• Please click here for the latest news from Thatcham Town Council.

• The deadline for entries for the Thatcham Students’ Photography Competition is 22 September.

• A new home has been found for a piece of wartime history that has been sitting idle in a Thatcham garden – click here for more.

• Please click here for the latest news from Wantage Town Council.

• “What better way,” Ray Collins of the Ray Collins Charitable Trust asks, “to spend a late summer evening than to be strolling through the beautiful Oxfordshire countryside in the company of family or friends?” Indeed. Click here to see how this bucolic activity plans to raise at least £2,000 for his charity.

• Communities in the Vale of White Horse area which are looking to improve local facilities can benefit from a share of £175,000 that is available from the district council. Click here for more.

• There are plans to build a new leisure centre in the Wantage and Grove area to help meet ‘the growing demand for leisure facilities’. To find out more and to have your say, click here.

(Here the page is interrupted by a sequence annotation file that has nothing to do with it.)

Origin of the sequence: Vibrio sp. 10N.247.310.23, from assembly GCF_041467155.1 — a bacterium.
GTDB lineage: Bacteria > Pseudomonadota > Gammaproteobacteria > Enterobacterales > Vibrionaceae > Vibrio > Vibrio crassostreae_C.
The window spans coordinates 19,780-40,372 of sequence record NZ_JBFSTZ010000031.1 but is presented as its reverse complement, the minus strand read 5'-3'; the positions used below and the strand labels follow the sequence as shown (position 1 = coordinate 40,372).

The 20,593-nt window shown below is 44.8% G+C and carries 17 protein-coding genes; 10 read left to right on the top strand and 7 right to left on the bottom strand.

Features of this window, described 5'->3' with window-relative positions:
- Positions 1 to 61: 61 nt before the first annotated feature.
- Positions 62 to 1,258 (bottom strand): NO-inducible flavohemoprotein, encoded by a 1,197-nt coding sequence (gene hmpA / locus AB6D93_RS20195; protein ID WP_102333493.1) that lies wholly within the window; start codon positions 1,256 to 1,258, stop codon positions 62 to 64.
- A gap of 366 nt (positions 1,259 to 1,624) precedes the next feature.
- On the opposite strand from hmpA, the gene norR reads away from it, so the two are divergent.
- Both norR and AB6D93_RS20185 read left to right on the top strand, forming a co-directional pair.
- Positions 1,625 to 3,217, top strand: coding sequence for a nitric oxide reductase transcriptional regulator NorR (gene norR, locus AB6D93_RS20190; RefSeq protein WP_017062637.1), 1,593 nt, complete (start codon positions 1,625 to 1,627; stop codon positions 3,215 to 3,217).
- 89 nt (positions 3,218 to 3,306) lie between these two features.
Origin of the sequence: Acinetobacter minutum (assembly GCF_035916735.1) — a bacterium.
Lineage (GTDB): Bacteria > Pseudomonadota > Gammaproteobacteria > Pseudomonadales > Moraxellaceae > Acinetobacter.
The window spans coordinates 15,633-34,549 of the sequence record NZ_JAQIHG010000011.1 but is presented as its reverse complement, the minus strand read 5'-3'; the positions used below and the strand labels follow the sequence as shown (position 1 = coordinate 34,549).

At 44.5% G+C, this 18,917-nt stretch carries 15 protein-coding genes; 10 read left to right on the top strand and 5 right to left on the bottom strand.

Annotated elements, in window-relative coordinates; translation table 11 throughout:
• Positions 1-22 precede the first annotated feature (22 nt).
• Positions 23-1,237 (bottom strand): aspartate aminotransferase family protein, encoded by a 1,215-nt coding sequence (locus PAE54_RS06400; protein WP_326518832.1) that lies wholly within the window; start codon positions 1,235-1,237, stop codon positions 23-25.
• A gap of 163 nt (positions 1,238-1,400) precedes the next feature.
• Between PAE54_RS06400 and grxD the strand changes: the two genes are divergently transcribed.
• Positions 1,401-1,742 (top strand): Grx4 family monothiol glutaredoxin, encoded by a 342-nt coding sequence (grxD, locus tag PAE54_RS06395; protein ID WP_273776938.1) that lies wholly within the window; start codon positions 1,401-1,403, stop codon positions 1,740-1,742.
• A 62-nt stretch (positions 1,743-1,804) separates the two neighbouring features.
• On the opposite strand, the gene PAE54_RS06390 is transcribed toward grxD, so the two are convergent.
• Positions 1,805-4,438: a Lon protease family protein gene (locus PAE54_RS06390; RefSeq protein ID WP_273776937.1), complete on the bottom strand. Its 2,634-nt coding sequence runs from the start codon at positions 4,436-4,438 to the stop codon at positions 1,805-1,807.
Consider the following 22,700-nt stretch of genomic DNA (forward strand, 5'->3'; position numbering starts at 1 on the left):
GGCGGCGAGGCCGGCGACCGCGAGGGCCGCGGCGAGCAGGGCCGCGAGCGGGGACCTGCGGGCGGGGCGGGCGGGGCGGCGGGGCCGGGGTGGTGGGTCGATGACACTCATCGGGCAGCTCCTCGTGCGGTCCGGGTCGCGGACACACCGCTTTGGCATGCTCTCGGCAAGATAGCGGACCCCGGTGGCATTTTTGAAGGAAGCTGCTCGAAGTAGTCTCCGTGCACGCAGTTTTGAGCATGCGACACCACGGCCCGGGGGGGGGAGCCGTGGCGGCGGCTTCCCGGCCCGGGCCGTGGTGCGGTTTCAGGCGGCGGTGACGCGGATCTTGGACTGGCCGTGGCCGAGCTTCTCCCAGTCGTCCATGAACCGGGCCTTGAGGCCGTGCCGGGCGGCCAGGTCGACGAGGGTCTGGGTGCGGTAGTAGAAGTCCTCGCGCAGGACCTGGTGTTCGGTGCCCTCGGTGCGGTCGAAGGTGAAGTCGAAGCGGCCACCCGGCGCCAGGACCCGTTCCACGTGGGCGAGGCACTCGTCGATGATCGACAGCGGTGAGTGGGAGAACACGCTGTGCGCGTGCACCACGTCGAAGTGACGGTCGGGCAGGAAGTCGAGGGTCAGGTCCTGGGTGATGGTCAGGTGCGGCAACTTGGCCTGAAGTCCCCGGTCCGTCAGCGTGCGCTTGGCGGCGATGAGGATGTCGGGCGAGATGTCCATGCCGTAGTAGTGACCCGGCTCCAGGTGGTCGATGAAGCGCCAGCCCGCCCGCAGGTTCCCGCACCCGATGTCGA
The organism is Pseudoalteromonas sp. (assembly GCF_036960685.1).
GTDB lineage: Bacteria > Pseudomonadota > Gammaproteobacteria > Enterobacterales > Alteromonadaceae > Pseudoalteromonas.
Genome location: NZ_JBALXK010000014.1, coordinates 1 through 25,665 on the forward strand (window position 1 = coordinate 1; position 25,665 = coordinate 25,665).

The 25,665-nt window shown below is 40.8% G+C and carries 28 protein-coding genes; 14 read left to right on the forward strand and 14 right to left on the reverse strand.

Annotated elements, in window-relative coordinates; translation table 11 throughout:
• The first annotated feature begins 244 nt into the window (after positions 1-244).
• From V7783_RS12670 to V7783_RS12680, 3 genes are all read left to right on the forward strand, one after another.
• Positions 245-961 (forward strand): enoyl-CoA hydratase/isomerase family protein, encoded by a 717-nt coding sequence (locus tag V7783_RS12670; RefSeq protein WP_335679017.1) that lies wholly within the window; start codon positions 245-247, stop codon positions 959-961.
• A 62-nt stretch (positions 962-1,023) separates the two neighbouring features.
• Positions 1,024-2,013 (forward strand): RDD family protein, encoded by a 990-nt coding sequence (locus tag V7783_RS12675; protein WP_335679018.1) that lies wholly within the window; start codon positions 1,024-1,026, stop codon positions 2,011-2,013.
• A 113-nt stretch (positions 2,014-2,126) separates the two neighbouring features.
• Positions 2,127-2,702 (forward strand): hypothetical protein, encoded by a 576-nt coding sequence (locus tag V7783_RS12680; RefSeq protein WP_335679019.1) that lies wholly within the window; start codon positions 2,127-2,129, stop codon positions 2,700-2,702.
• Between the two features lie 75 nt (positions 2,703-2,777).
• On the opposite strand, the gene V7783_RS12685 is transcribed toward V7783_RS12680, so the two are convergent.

• There is, for the same reason, also ‘a growing demand’ for transport facilities in the area. Still no further news about the possible re-opning of the station at or near the old Wantage Road site. The latest firm news I can find dates back to March of this year when it was announced that the necessary land had been safeguarded.

• We’re just going to veer of course for a moment and pop in to North Korea. What I love about the photos – aside from the hats, of course – is the fact that all the acolytes have notebooks in which they write down all the ‘on the spot guidance’ that uttered by the rotund supremo. Kim is, of course, no joke as he seems intent on blowing us all to smithereens. At least we know that people are taking notes.